"We always knew it was going to be a long term recovery effort. Some habitats have recovered, but in some cases still remain unoccupied."
He said in many areas the understory and groundcovers have returned robustly.
"But in many places the canopy remains largely absent," he said.
"And many species need a good canopy area. Things like possums and gliders are very slow to come back.
"That in turn impacts other species - the animals who hunt them, like the various owl species and raptors. Life is hard for them.
"Ground dwelling animals like wallabies, kangaroos, wombats, echidnas, lyrebirds and lace monitors are obviously back in the environment.
"Probably not in the population numbers they were prior to the fire, but they are now regularly seen and the populations appear, from observations only, to be healthy.
"No one has done research on how numbers in these populations have rebounded, especially the endangered species - we don't know if they are doing okay or suffering.
"It's all anecdotal evidence at this stage. Very little research is underway to look at these things at the ground level.
"We have a number of sites where we put out food and have cameras installed and we are generally getting images of possums, wallabies and wombats.
"We aren't seeing many gliders. We are seeing brush-tailed possums but not many ringtail possums. We aren't seeing many bandicoots."
Commonly after such devastating fire events numbers of particular species can "crash".
While different species can recover quicker and build up numbers in different areas, Mr Thompson said "some can't".
Those species assisted by conditions in an area can do better but there aren't any general rules.
"It can be a slow recovery, sometimes taking two, three, four, five years," Mr Thompson said.
"It's a bit similar to what is happening with the return of the canopy - it all takes time."
In the meantime, however, those remaining unburnt patches of bush become vital.
"Unburnt areas become important refuges," he said.
"They allow those animals that have survived to recover and then hopefully breed up populations and eventually move back to those burnt out areas when they have recovered."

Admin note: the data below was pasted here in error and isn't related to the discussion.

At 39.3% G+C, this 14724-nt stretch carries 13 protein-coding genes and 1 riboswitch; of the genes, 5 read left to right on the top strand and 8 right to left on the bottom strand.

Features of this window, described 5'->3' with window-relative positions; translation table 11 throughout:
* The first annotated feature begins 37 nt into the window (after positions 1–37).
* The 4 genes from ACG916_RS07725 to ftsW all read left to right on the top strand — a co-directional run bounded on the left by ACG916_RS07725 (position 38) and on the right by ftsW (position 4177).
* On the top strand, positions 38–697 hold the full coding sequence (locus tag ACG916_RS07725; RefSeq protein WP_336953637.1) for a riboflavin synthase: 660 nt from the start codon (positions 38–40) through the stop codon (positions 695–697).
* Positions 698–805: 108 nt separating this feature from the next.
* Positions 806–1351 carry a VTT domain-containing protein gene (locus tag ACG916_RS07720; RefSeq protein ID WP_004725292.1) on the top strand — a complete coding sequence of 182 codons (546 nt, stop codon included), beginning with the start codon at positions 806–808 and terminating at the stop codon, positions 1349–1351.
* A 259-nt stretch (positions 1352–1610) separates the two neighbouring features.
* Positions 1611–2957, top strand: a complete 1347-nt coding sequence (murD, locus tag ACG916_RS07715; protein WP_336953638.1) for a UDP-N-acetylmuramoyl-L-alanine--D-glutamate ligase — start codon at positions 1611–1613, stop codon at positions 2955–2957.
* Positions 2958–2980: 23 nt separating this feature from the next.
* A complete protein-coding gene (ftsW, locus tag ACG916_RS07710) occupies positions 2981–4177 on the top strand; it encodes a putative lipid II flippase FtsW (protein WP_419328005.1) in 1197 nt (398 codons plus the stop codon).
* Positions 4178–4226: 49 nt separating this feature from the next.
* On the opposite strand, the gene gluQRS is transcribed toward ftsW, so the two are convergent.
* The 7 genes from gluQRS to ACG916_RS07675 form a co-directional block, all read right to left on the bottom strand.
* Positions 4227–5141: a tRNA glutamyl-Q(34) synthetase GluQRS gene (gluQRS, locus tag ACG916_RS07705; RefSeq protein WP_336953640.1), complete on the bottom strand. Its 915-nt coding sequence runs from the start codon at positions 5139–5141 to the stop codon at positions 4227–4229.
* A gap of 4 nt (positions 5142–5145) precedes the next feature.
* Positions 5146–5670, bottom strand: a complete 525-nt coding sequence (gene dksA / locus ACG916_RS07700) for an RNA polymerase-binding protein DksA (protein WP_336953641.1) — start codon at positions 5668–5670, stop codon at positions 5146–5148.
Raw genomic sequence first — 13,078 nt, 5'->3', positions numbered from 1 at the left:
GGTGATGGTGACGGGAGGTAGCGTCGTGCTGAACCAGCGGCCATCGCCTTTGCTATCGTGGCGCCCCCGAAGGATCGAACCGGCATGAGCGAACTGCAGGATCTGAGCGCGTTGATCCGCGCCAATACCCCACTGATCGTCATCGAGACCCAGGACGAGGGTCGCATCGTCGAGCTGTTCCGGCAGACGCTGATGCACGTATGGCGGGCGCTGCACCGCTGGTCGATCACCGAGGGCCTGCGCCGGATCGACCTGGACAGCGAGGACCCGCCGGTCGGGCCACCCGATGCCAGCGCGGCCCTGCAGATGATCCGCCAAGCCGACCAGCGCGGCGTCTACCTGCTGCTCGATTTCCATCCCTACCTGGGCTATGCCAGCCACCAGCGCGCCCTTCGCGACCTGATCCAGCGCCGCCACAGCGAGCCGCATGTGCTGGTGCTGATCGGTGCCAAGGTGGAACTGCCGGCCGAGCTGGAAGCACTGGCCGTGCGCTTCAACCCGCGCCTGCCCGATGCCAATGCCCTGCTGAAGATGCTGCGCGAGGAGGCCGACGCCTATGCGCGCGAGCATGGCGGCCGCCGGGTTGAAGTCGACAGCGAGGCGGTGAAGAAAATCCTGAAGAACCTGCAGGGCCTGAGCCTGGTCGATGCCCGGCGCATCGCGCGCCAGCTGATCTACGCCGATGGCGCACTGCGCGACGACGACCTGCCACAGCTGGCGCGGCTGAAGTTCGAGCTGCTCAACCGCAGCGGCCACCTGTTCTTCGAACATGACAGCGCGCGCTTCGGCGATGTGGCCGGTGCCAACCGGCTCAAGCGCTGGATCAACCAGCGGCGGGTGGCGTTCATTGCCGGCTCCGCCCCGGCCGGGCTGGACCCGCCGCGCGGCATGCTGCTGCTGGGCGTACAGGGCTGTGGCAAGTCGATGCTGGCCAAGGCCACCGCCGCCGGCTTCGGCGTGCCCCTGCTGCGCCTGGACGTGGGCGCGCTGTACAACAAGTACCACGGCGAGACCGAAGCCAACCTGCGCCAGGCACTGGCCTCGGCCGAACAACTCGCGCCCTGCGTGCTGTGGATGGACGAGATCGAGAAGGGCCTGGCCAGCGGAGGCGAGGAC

Compounding the recovery of native fauna is the threat of feral animals.
"Our observations are that the feral animals, like cats and foxes were just as devastated in the fires as some of our native species they prey on," Mr Thompson said.
Mr Thompson described it as a bit of a race between predators and prey after such bad fires.
"It is easier to hunt because there are now fewer places for animals to hide and seek refuge," he said.
"It also means when a feral cat or fox kills an animal it has a bigger impact as there are now less native species around.
"We have a number of cameras out in the burnt areas, and we have seen very few feral pests which is good.
"But it's known that foxes and cats will re-invaded areas quickly where food is available.
"That's why the work of the Shoalhaven Fox Control Strategy is also so important."
Mr Thompson has encouraged local landowners to get involved with Landcare.
"We would invite landowners to borrow some of our cameras for use in burnt out areas for a couple of weeks or months and then they can see what's on their place," he said.
"We also have a supply of traps to target foxes and cats which we are happy to lend out to people.
"We invite people who want to know more about the environment on their property and how to help it recover to get in touch and someone from Landcare can visit the property, walk around it and give advice.
"We are keen to have people approach us to become part of the recovery effort."